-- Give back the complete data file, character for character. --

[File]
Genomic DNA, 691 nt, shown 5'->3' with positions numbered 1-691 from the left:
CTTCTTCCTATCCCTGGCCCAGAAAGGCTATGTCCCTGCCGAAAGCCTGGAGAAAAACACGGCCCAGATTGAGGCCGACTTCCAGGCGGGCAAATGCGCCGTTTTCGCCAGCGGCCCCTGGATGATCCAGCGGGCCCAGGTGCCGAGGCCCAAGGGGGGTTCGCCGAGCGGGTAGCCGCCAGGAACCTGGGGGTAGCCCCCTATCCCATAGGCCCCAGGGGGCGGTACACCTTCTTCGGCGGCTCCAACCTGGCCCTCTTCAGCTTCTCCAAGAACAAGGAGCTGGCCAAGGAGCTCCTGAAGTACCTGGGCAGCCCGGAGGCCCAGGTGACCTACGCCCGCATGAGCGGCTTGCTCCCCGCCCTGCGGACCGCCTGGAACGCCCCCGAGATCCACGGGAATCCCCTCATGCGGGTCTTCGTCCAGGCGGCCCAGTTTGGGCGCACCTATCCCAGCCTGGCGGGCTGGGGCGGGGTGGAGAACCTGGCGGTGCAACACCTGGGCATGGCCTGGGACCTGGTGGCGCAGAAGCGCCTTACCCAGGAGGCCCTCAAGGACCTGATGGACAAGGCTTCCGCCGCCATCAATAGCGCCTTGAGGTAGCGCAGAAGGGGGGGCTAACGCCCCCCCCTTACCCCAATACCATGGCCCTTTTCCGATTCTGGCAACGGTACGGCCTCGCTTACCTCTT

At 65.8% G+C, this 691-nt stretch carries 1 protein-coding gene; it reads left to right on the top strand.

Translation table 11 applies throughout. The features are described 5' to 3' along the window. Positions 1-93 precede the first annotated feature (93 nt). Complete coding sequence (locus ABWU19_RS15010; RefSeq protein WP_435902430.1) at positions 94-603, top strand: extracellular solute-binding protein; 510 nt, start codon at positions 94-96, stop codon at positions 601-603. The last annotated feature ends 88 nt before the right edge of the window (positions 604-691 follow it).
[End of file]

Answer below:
Genomic DNA, 691 nt, shown 5'->3' with positions numbered 1-691 from the left:
CTTCTTCCTATCCCTGGCCCAGAAAGGCTATGTCCCTGCCGAAAGCCTGGAGAAAAACACGGCCCAGATTGAGGCCGACTTCCAGGCGGGCAAATGCGCCGTTTTCGCCAGCGGCCCCTGGATGATCCAGCGGGCCCAGGTGCCGAGGCCCAAGGGGGGTTCGCCGAGCGGGTAGCCGCCAGGAACCTGGGGGTAGCCCCCTATCCCATAGGCCCCAGGGGGCGGTACACCTTCTTCGGCGGCTCCAACCTGGCCCTCTTCAGCTTCTCCAAGAACAAGGAGCTGGCCAAGGAGCTCCTGAAGTACCTGGGCAGCCCGGAGGCCCAGGTGACCTACGCCCGCATGAGCGGCTTGCTCCCCGCCCTGCGGACCGCCTGGAACGCCCCCGAGATCCACGGGAATCCCCTCATGCGGGTCTTCGTCCAGGCGGCCCAGTTTGGGCGCACCTATCCCAGCCTGGCGGGCTGGGGCGGGGTGGAGAACCTGGCGGTGCAACACCTGGGCATGGCCTGGGACCTGGTGGCGCAGAAGCGCCTTACCCAGGAGGCCCTCAAGGACCTGATGGACAAGGCTTCCGCCGCCATCAATAGCGCCTTGAGGTAGCGCAGAAGGGGGGGCTAACGCCCCCCCCTTACCCCAATACCATGGCCCTTTTCCGATTCTGGCAACGGTACGGCCTCGCTTACCTCTT

At 65.8% G+C, this 691-nt stretch carries 1 protein-coding gene; it reads left to right on the top strand.

Translation table 11 applies throughout. The features are described 5' to 3' along the window. Positions 1-93 precede the first annotated feature (93 nt). Complete coding sequence (locus ABWU19_RS15010; RefSeq protein WP_435902430.1) at positions 94-603, top strand: extracellular solute-binding protein; 510 nt, start codon at positions 94-96, stop codon at positions 601-603. The last annotated feature ends 88 nt before the right edge of the window (positions 604-691 follow it).